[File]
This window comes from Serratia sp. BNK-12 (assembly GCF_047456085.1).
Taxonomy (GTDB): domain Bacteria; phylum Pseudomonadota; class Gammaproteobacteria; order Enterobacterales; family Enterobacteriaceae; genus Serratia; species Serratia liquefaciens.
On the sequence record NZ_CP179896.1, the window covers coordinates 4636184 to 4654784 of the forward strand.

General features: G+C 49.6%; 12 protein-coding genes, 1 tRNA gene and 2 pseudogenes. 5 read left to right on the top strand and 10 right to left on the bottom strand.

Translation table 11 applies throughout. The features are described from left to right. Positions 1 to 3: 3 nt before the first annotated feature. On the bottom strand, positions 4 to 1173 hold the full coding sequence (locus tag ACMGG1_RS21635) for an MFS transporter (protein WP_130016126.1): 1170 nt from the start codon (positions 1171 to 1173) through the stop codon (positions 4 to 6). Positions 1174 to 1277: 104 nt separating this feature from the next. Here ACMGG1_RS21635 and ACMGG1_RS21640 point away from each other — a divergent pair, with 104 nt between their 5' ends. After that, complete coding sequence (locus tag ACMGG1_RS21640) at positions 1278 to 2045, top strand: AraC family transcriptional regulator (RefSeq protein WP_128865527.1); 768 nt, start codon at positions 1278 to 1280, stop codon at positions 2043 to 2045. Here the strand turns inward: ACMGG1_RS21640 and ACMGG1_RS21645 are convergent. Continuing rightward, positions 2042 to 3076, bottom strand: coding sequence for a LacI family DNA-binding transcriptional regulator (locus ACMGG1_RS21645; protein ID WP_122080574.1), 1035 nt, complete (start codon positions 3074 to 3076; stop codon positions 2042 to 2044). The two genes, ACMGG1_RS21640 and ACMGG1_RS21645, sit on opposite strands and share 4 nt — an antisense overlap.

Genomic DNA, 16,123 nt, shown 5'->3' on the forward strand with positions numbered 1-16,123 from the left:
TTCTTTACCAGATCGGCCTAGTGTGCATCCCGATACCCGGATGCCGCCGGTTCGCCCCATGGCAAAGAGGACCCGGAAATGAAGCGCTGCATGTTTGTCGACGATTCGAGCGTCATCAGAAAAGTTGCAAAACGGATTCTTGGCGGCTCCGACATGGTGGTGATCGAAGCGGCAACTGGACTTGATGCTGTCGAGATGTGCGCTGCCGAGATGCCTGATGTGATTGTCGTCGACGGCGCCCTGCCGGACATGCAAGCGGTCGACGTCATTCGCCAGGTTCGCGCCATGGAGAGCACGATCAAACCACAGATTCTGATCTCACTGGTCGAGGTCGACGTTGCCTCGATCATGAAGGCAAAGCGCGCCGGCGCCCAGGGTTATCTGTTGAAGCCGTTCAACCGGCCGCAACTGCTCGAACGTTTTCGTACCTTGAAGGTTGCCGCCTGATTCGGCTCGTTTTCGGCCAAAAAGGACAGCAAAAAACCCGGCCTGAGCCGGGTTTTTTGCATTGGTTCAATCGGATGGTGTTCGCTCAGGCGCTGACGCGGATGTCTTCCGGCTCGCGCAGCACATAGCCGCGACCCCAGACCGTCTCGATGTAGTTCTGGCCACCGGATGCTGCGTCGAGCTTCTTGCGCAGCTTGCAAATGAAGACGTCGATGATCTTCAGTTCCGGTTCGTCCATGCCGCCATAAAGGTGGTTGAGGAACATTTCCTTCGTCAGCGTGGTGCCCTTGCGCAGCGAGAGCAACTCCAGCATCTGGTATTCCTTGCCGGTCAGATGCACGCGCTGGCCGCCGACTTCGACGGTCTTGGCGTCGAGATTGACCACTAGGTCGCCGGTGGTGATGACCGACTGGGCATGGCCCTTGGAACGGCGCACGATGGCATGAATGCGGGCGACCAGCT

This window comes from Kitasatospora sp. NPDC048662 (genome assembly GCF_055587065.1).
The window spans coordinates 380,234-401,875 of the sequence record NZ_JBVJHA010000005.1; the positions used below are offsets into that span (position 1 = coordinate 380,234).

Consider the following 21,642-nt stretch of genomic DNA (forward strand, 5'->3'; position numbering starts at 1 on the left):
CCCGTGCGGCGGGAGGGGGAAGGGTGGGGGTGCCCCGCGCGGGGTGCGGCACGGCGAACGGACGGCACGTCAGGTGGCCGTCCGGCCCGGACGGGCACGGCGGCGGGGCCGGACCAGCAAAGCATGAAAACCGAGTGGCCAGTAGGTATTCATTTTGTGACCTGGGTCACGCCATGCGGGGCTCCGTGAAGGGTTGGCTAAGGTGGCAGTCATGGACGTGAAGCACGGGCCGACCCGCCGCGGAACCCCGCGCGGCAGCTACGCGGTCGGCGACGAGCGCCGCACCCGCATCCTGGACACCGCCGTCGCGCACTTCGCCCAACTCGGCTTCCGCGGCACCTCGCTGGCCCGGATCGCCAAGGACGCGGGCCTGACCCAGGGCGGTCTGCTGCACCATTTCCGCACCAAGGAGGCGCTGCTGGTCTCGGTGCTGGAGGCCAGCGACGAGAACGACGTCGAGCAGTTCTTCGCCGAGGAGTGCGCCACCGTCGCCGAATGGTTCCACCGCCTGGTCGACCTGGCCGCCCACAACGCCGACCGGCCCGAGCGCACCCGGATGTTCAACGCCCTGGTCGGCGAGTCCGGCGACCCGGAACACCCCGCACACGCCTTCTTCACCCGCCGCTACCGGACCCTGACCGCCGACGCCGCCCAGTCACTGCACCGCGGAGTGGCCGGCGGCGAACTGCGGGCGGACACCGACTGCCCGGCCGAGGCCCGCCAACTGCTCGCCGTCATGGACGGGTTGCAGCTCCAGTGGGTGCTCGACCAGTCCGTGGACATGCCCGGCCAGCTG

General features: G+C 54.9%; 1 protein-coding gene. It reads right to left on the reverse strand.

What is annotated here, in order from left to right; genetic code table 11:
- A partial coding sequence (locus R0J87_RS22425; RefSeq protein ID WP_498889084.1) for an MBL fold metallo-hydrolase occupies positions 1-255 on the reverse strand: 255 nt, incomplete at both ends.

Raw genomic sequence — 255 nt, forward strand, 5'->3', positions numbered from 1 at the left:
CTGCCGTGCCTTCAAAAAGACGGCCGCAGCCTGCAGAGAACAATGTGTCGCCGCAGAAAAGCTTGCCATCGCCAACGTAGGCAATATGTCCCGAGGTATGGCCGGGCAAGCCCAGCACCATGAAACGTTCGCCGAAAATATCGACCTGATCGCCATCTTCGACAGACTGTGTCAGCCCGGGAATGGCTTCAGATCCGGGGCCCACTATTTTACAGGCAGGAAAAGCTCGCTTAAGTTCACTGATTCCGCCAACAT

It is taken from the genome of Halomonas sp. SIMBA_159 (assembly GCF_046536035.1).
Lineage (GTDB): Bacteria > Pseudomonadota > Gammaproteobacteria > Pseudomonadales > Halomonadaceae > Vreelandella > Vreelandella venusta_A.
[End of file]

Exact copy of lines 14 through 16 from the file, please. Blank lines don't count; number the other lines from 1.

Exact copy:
- A partial coding sequence (locus R0J87_RS22425; RefSeq protein ID WP_498889084.1) for an MBL fold metallo-hydrolase occupies positions 1-255 on the reverse strand: 255 nt, incomplete at both ends.

Raw genomic sequence — 255 nt, forward strand, 5'->3', positions numbered from 1 at the left:
CTGCCGTGCCTTCAAAAAGACGGCCGCAGCCTGCAGAGAACAATGTGTCGCCGCAGAAAAGCTTGCCATCGCCAACGTAGGCAATATGTCCCGAGGTATGGCCGGGCAAGCCCAGCACCATGAAACGTTCGCCGAAAATATCGACCTGATCGCCATCTTCGACAGACTGTGTCAGCCCGGGAATGGCTTCAGATCCGGGGCCCACTATTTTACAGGCAGGAAAAGCTCGCTTAAGTTCACTGATTCCGCCAACAT